EAST HARLEM — Planners looking at ways to rezone a 60-block stretch of East Harlem are leaning toward a hybrid plan that would tailor a different proposal for each section of the neighborhood.
After six months of hosting nine community meetings and walking tours with 235 participants, Community Board 11's Land Use Committee is close to choosing a plan that the full board will vote on before presenting it to the city's Planning Commission.
"It has something for everyone," said George Janes of the planning firm George M. Janes & Associates. "That makes sense because the area being rezoned really is a large one."
The area in question hasn't been rezoned since 1961. The 2003 rezoning of 52 blocks east of Lexington Avenue and the 2008 rezoning of East 125th Street have been the only major changes since the 1960s.
Under a hybrid zoning plan, the board would be able to create a light industrial mixed-use area in the northern part of the district. In an area with shorter brownstones, they would be able to restrict heights to maintain the character of the neighborhood and, in an effort to increase affordable housing, they could take advantage of some of the high-rise zoning to allow developers to build taller in exchange for adding permanent affordable housing to their developments.
"The combination of housing and economic development has to be the way to go," said board member Hannah Moore.
"They go hand in hand."
Hunter Armstrong, Executive Director of Civitas, a group that works to improve quality of Upper East Side and East Harlem neighborhoods, said he believed a hybrid plan will show that the board had a very specific vision for the neighborhood they wanted to build.
It would also allow planners to address the area along Park Avenue and the Metro North viaduct. Zoning could help bring life to the dark, largely empty area filled with gas stations, parking lots and garages by increasing development.
A small sample survey of participants in a few community round table events found that lighting, police presence to reduce drug and gang activity and crime and having more activities were the biggest concerns about Park Avenue.
Those same respondents said they'd like to see the area used for small business development including stores and restaurants that would do local hiring. People also want the sanitation facility removed, less parking lots and a beautification effort.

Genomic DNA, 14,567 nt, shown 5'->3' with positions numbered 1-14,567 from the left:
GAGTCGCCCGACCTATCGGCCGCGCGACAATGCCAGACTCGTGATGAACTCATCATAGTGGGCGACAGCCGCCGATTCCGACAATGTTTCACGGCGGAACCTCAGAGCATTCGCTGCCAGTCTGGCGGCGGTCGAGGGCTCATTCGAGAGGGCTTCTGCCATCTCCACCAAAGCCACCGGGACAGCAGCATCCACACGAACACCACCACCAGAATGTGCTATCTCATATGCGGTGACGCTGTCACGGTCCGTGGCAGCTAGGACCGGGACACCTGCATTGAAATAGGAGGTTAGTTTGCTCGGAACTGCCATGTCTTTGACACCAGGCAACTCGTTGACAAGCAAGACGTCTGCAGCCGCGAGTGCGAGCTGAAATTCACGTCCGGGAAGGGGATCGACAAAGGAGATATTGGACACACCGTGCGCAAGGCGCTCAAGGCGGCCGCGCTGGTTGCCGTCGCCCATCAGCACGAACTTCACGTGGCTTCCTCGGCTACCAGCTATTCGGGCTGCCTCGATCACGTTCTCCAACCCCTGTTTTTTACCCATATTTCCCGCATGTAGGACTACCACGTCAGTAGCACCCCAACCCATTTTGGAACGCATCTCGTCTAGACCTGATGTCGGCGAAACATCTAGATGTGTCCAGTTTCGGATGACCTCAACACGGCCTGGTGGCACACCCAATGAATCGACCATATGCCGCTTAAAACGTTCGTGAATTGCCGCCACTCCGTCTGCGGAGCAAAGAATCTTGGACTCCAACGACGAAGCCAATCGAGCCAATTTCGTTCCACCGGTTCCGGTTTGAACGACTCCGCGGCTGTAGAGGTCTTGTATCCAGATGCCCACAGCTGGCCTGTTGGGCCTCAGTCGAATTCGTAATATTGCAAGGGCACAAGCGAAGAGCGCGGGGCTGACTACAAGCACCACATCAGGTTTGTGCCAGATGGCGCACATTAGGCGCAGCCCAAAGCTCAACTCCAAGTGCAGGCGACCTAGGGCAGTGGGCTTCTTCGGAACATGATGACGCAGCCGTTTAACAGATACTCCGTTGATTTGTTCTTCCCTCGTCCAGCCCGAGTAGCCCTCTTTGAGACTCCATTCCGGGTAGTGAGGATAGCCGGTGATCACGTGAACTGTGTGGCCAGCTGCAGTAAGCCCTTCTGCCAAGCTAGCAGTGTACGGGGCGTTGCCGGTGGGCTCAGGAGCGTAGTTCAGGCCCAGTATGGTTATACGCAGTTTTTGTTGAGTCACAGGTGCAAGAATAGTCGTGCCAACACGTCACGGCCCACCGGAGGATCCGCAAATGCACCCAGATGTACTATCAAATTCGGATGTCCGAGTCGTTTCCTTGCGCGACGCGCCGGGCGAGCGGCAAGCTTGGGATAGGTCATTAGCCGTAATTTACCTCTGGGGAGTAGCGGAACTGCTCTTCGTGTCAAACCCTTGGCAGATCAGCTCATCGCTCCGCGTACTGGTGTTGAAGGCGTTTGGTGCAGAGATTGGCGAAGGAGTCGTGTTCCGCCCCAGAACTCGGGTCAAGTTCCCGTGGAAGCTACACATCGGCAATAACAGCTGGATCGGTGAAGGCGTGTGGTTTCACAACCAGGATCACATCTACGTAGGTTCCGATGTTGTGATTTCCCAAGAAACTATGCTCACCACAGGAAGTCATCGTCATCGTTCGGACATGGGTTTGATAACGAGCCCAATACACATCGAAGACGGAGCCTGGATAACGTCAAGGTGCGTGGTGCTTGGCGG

"Whether we rezone or not there is a need for increased safety," said Ethel Sheffer, principal of Insight Associates which undertook the surveys.
Affordable housing was a primary concern of many board members and survey participants. But the income level of area residents has to be addressed if the housing issue is going to get better, said CB 11 board member Diane Collier.According to statistics, 60 percent of households in Community Board 11 make less than $35,000 per year.
"We are looking for sustainable housing at this point," said Collier. "We have a population that makes less than $35,000 per year. You can't make it in new York City on $35,000. We need to lift this community from the poverty level."
Housing is part of that equation. Collier said she met a pair of young transit cops who work in East Harlem and were looking for apartments in the neighborhood. But they couldn't find a suitable apartment they could afford because the market rate apartments were too expensive and they made too much money to qualify for some of the subsidized housing.
"We want our young people, if they go to college and come back, to be able to stay and support our community," said Collier.
"There has to be not just low, low income housing. There has to be moderate income housing," said board member Frances Mastrota.
Land Use Committee Chair LaShawn Henry said she also supported the hybrid proposal because it gave the best chance to "raise the standards for all folks."
The full board could vote on a final plan in January.